Carbonara sauce is a classic Italian white sauce, rich with a combination of ingredients that can include cream, ham or bacon, egg yolk, butter, olive oil, and plenty of cheese.  IntoWine asked experts for their favorite wine pairing to complement the subtle flavors and heavy texture of pasta alla carbonara:

Carbonara Sauce is a butter cream sauce with a bit of pork product.  For this type of dish, I usually recommend a red wine with good acidity.  The acid will cut thru the sauce but yet, the wine should not be overpowering so the pork shows through.  To me, that means a wine from Italy (where else for Carbonara Sauce?).  I am going to recommend the Feudi di san Gregorio Rubrato Taursi.  This wine should be easily found at under $20.  It meets the above criteria.  In addition, it has excellent smoky cherries and plums.  This can be drunk right away or held for a year or two in a cellar.  - Loren Sonkin, Featured Contributor and the Founder/Winemaker at Sonkin Cellars.

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When you say, “Rich, cheesy sauce with bacon cooked in its own fat,” I say Riesling. Historically I would have said the sweeter the better, but lately I’ve been adding a touch of lemon peel to my sauce before I add the bacon. I find it gives the dish more acid without jeopardizing the savory components. Therefore, I’ll I’ve been experimenting with less traditionally German Rieslings like the SA Prum Essence. The stainless steel fermentation reminds me more of a Clare Valley Riesling from South Australia but coming from SA Prum estate fruit the wine surprises with its complexity and less punchy lemon perk you get with Australian Riesling. Most people think white peach with these types of Riesling but this wine shows more candied apple which pairs beautifully with the Carbonara sauce. - Michael Whitehead, IntoWine Featured Writer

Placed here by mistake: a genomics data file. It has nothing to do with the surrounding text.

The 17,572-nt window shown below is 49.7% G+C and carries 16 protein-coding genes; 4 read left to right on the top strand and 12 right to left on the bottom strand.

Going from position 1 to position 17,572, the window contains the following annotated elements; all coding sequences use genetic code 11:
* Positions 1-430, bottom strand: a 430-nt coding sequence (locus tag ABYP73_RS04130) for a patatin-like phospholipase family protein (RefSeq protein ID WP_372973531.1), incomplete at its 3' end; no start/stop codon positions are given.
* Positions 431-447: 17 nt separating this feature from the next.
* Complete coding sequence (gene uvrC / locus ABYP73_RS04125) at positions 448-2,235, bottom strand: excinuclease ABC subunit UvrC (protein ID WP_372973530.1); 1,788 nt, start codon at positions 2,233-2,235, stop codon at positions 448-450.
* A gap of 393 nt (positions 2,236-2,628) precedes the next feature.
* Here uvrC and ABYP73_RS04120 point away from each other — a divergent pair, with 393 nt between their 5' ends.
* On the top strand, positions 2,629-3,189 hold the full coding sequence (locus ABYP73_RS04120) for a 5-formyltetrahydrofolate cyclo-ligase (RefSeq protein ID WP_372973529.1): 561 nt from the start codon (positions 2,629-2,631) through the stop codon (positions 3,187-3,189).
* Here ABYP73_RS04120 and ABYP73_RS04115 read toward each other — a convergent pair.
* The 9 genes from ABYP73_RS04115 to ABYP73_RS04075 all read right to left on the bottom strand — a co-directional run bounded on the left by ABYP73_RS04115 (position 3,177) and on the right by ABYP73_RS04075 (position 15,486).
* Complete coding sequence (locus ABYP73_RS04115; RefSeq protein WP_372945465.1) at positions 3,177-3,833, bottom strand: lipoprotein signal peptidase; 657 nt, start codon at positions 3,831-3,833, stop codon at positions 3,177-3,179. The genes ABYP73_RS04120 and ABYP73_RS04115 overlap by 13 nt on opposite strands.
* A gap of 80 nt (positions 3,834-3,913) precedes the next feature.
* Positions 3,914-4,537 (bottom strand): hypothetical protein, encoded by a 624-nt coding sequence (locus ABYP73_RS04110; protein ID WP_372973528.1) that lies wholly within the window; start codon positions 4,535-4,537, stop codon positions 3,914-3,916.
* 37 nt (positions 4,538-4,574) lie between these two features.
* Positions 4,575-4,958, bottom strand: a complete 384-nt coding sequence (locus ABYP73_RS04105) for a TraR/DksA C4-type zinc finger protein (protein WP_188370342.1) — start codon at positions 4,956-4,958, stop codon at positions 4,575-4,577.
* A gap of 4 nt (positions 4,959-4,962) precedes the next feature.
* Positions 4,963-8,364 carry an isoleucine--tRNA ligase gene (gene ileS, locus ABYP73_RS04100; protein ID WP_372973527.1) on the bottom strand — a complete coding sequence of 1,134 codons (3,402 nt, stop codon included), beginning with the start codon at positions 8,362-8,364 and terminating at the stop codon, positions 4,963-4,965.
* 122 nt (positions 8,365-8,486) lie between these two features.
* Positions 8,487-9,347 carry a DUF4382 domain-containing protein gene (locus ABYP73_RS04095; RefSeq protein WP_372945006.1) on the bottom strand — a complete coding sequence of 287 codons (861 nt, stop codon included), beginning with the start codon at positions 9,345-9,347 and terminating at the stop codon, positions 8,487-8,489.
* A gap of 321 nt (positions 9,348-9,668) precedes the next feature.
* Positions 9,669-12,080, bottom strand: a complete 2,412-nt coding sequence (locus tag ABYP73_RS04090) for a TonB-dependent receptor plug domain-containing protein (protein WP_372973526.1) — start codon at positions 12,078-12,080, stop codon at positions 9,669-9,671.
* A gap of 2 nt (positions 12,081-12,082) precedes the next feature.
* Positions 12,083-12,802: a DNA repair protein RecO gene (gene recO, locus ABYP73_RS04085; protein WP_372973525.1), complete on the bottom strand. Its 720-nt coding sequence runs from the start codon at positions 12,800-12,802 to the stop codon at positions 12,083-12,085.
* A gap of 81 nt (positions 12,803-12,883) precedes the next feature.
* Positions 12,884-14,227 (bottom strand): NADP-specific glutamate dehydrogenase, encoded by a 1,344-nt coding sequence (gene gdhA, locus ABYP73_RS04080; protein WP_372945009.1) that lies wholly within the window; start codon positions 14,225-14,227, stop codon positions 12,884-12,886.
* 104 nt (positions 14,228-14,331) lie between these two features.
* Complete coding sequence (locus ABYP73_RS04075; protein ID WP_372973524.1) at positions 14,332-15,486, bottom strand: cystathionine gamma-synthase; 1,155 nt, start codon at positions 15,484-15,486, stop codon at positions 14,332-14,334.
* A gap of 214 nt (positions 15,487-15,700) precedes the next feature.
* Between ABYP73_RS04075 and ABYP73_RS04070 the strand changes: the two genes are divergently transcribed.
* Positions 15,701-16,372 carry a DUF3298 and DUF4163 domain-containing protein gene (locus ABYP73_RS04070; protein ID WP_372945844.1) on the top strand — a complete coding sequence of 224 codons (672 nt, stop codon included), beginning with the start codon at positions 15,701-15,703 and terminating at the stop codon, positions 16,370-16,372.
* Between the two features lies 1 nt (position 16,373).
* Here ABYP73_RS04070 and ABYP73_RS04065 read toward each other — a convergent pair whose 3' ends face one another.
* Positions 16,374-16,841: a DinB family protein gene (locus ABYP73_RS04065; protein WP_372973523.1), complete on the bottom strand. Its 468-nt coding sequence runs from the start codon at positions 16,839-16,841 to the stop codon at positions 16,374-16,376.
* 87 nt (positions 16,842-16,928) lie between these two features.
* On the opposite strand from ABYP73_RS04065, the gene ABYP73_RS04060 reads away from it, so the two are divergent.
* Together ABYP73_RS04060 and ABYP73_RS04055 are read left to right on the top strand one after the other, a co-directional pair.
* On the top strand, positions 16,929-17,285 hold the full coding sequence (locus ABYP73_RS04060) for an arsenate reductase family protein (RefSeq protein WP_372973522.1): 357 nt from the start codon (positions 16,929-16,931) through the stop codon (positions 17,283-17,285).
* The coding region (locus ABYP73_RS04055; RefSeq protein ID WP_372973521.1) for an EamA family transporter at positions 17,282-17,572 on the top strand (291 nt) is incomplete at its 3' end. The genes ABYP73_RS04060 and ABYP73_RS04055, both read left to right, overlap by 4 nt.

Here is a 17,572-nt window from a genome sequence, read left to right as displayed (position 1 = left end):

Pasta alla Carbonara is rich in flavor – Egg yolks, pecorino or parmigiano cheese, with bits of ham or bacon. The pork is fried, then a mixture of eggs, cheese, and butter/olive oil is combined with the hot pasta, cooking the eggs; the pork is then added to the pasta. For me, this is a true, rustic Italian recipe, served over pasta and sprinkled with fresh peas for a little color. The wine I would choose is French, however. Ask anyone who knows me, bacon is my one true gastronomic love in life. In this particular recipe, I would look to feature the bacon (pancetta works nicely too) in the sauce the recipe by pairing this meal with a bottle of Cave Yves Cuilleron Syrah. The domaine is based in France’s Rhone Valley. The wine is deeply colored with smoky ripe fruit and satiny tannins. The acidity of this wine barely cuts through the rich dairy of the sauce, and what you are left with is the resplendent and  rustic origins of this recipe. – Ben Spencer is a diploma student with the Wine & Spirit Education Trust and an IntoWine Featured Writer.

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